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Large Sibling Groups Struggle to Find Foster Parents

The number of sibling groups being referred to CCR continues to rise. Young siblings are entering Wisconsin foster care at alarming rates, primarily due to severe neglect. Sibling pairs and large groups are regularly placed in CCR foster homes in counties across Wisconsin. Most CCR foster families care for siblings or more than one child at a time. When their homes are full, we have no choice but to turn away referrals like a recent sibling group of three. Meet Martia, Jaylan, and Miya, siblings recently referred to CCR in hopes of finding a foster home to meet their elevated needs.

Sibling groups in foster care require more than bedroom space.

Wisconsinites familiar with CCR know that our qualifications to become foster parents focus heavily on flexible schedules. In other words, we need foster parents who can attend multiple weekly appointments and be available to kids when needed most, including after-school and summer breaks. Siblings like Martia, Jaylan, and Miya have trauma histories, require school support, and typically need additional outside services. Without day-to-day flexibility, caring for them and managing schedules would be difficult.

Heather D LI

Martia recently celebrated her birthday. She is four years old and doing well in many areas, considering the neglectful circumstances she came from. Although she is not speaking as fluid as most children her age, she can express herself appropriately and tries her best to communicate effectively. She is a curious little girl who loves to please. She follows and mimics her older sister, Miya, who has been her mother figure for many years. Her attachment to Miya is not unusual with sibling groups when parents or caregivers have not been present or active in the home.

Martia sleeps well and has a healthy appetite. Although potty trained, she has accidents and wears a pull-up at night for occasional bed-wetting. It is reported that she will have tantrums lasting up to 30 minutes. Martia would benefit from socialization with other young children.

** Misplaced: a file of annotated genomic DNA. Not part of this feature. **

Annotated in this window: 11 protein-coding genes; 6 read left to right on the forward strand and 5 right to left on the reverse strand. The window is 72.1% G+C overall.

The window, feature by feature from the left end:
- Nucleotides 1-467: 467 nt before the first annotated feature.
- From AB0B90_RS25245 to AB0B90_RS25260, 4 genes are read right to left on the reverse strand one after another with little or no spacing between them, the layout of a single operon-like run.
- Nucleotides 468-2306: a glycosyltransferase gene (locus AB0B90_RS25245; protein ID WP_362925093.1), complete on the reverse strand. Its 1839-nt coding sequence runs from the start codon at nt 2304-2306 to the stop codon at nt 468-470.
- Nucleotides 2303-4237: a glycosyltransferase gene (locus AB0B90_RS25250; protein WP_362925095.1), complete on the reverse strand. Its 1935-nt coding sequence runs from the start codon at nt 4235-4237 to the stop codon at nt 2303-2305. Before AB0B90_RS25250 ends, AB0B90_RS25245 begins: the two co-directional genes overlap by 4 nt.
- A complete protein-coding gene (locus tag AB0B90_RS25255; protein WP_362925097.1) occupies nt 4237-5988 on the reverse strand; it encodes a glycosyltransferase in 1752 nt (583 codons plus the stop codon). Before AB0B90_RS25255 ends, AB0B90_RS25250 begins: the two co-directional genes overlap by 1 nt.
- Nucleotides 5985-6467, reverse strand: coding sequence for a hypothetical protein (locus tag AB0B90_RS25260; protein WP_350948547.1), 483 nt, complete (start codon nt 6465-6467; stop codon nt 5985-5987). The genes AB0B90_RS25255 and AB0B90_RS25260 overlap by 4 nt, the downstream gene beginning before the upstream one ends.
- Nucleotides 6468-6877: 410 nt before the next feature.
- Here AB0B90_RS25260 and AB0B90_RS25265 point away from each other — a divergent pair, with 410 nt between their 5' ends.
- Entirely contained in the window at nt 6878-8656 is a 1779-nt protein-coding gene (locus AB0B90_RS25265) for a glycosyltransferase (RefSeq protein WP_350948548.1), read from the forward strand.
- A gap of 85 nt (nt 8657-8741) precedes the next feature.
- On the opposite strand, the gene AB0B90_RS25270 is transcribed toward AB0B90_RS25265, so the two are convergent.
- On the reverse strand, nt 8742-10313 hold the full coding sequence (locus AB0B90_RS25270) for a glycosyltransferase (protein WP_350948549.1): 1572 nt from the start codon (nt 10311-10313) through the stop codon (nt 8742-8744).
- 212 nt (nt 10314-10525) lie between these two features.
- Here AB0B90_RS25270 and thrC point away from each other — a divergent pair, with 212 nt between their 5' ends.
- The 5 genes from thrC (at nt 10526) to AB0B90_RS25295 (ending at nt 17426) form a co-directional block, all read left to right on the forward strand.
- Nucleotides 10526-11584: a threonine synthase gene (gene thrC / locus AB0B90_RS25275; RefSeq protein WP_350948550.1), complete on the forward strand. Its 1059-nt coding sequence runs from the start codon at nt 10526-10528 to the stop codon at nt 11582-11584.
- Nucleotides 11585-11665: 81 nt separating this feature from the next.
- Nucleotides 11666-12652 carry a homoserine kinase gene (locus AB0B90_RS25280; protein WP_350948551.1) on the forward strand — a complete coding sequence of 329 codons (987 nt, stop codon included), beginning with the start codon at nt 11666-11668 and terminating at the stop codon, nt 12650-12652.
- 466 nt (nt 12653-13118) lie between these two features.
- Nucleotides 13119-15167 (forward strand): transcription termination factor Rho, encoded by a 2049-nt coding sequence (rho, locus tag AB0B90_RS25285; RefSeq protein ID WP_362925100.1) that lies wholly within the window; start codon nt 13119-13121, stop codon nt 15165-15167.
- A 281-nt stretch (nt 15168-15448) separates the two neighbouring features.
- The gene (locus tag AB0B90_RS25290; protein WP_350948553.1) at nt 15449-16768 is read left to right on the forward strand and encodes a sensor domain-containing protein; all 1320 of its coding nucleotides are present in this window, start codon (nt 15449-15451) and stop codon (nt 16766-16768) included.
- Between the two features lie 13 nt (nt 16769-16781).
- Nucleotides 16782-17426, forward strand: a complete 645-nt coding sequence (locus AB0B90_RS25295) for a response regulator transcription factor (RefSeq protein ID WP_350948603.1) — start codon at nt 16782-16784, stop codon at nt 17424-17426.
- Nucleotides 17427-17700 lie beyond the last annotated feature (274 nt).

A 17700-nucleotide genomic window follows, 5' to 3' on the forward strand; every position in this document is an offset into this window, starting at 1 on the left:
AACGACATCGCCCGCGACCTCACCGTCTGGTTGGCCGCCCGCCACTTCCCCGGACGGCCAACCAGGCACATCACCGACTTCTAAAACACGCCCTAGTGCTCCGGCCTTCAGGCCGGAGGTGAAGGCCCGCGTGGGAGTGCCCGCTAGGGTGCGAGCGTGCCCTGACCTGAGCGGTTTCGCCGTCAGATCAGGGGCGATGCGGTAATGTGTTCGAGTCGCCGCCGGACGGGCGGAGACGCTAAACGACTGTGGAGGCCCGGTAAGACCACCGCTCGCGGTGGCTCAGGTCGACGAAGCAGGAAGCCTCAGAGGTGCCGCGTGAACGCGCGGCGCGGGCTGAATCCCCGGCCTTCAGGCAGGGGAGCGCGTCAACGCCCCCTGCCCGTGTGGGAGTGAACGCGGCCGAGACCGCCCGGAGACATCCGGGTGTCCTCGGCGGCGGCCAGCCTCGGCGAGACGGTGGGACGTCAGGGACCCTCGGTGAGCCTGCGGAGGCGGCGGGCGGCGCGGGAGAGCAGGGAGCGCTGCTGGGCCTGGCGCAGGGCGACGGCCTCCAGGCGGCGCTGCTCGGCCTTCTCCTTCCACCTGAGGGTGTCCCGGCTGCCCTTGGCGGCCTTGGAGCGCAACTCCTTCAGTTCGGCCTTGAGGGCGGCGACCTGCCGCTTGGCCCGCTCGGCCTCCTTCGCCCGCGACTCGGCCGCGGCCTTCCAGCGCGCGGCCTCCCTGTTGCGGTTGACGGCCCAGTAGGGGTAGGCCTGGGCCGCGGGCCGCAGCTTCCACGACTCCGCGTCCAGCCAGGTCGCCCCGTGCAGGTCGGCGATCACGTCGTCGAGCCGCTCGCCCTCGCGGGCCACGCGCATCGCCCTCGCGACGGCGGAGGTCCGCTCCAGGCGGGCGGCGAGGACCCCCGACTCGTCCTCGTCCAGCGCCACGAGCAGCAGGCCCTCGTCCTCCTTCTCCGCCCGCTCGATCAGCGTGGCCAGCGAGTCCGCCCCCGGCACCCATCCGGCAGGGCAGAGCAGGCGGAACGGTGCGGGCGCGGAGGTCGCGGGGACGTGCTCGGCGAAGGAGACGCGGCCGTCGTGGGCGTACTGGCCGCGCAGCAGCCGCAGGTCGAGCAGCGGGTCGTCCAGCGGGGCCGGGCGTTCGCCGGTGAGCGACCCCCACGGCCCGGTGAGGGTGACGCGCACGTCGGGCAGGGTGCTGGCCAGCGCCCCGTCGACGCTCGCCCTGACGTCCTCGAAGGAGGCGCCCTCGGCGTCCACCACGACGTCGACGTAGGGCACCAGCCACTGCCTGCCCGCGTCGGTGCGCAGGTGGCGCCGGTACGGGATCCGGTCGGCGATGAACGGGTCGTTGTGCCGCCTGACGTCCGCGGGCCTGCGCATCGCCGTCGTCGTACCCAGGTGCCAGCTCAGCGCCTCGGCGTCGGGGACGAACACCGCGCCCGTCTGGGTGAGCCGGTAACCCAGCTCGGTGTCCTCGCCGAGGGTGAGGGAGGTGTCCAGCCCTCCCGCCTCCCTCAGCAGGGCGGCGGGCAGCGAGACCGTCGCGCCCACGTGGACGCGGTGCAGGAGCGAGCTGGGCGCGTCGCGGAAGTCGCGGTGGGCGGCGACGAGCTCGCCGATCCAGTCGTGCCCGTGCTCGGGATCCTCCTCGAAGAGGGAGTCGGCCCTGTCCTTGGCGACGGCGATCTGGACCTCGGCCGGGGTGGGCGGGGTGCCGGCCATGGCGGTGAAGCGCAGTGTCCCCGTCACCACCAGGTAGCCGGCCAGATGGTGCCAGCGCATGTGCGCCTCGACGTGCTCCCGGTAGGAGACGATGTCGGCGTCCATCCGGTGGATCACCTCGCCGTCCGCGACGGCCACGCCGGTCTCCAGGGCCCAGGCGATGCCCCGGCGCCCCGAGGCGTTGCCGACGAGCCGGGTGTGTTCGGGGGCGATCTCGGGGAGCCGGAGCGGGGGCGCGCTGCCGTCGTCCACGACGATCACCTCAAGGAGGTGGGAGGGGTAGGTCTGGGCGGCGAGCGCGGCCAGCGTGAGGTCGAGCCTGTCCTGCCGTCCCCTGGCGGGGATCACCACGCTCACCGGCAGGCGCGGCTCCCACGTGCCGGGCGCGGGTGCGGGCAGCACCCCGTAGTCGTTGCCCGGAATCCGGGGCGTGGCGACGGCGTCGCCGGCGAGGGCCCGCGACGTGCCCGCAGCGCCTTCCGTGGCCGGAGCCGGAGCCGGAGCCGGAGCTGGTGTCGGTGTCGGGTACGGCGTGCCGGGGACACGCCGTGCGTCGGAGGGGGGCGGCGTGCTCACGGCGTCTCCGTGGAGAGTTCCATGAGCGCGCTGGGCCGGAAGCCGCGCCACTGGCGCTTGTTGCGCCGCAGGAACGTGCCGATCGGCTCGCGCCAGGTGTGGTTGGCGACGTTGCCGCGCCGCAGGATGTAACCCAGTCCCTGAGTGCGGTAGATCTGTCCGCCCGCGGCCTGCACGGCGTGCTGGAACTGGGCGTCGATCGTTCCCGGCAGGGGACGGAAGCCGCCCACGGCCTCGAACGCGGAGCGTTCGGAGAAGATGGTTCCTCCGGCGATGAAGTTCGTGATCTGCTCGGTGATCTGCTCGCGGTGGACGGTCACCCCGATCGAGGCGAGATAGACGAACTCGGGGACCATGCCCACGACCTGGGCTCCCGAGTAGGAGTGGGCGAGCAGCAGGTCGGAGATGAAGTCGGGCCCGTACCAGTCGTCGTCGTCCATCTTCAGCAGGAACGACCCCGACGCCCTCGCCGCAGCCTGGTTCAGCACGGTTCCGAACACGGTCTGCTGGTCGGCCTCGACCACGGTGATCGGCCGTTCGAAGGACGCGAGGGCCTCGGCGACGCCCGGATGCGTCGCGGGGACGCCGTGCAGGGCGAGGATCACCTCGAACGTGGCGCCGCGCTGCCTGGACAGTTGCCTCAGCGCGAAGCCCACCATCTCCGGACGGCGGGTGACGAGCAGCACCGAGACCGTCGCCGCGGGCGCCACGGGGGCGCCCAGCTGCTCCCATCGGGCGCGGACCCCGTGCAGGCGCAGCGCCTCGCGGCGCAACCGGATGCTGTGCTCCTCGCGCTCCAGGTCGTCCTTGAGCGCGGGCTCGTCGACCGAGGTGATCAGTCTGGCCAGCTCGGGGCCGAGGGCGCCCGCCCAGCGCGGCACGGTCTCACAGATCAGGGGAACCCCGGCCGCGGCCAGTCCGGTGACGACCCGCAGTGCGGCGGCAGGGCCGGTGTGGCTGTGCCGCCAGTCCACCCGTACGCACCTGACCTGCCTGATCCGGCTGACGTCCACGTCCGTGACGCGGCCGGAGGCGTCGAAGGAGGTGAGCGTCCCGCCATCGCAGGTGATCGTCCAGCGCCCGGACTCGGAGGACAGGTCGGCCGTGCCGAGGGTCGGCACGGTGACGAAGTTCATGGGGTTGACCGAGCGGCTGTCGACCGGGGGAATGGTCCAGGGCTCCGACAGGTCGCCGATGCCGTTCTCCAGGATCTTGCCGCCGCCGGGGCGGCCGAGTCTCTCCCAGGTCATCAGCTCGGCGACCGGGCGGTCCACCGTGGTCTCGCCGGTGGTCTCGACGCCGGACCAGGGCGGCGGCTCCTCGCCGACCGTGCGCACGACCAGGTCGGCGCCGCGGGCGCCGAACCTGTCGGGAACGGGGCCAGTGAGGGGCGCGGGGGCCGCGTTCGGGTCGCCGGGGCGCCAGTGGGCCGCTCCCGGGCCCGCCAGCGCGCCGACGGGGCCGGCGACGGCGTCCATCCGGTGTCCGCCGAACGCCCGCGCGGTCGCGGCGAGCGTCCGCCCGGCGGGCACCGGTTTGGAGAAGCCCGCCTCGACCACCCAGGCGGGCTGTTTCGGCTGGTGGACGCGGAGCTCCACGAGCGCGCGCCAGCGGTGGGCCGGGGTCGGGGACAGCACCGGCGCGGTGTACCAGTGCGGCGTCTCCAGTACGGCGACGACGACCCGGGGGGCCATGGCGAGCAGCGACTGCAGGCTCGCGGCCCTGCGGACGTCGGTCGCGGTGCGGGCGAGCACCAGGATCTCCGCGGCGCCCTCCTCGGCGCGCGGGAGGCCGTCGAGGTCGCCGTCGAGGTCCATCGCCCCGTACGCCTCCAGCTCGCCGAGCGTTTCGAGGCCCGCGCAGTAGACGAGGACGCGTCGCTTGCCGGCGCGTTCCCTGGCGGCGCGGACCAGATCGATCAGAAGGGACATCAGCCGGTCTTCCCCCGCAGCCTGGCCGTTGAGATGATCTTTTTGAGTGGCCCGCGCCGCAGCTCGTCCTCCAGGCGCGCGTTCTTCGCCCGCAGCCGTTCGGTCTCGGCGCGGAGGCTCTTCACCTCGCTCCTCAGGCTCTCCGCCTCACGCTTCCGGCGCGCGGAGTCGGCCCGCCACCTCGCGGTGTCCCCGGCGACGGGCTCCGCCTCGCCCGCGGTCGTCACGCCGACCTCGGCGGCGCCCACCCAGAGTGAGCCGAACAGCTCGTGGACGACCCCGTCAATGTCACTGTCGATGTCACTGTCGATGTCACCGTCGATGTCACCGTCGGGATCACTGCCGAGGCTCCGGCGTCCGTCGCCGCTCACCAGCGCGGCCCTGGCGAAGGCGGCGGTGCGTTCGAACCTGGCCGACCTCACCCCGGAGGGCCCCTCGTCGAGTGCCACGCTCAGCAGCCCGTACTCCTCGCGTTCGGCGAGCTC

Keeping siblings together in foster care can be challenging.

11-year-old Jaylan is a typical boy in many ways. He loves video games and wants to buy a skateboard. He can be wise for his years and is very protective of his sisters. He has good insight and understands the needs of his sisters more than he should. Jaylan needs reminders to be a child, not a caretaker for his sisters. It causes much stress for him. He does not make friends easily and is working on being more social with his peers.

Buchanan Kids

Jaylan spends much time alone, suffers from low self-esteem, and has been diagnosed with depression. He is reported to have problems with anger and tends to keep to himself. He has witnessed significant violence in his family and has been present during drug use and threatening situations. Although he is good at keeping himself occupied independently, he would do well in a family environment, offering healthy family group activities.

Jaylan is in therapy and a mentoring program at this time. He is in the 6th grade and performs satisfactory work at school. He struggles to complete homework and does not participate in class. He reads and writes below grade level, and math is increasingly difficult. Jaylan does not have any educational needs.

Foster children who have been neglected can have an array of regressive issues.

Miya is nine years old and described as creative and empathetic. Her brother describes her as the peacekeeper of the family. She is quiet and slow to open up, but her kindness is evident when she does. She tends to Martia's wants and needs and often puts her own needs aside.

Animals, music, and art are Miya's favorite things. She loves cats and hopes to have one someday. Miya does not like loud noises or being punished. She has witnessed family violence and gets frightened by yelling and loud voices. It is reported that Miya suffers from regressive issues, including bed-wetting (she wears Pull-Ups), using a teddy bear to comfort herself, and hiding her face when nervous or afraid. She worries about her younger sister and does not trust that caregivers will meet her needs.IMG 1792

Miya does not have any educational needs. She is currently enrolled in individual therapy.

We did not have a foster home for this sibling group.

Sadly, we did not have a foster home in the right location to accommodate all three kids so the referral was passed back to the county. We are truly desperate for more homes in every county location we serve. On average, we receive 45 monthly referrals from counties across the state. We have homes for less than 15% of the children.

Please get in touch with us to learn how to become a foster parent in Wisconsin and help kids like Miya, Jaylan, and Martia.

 

 

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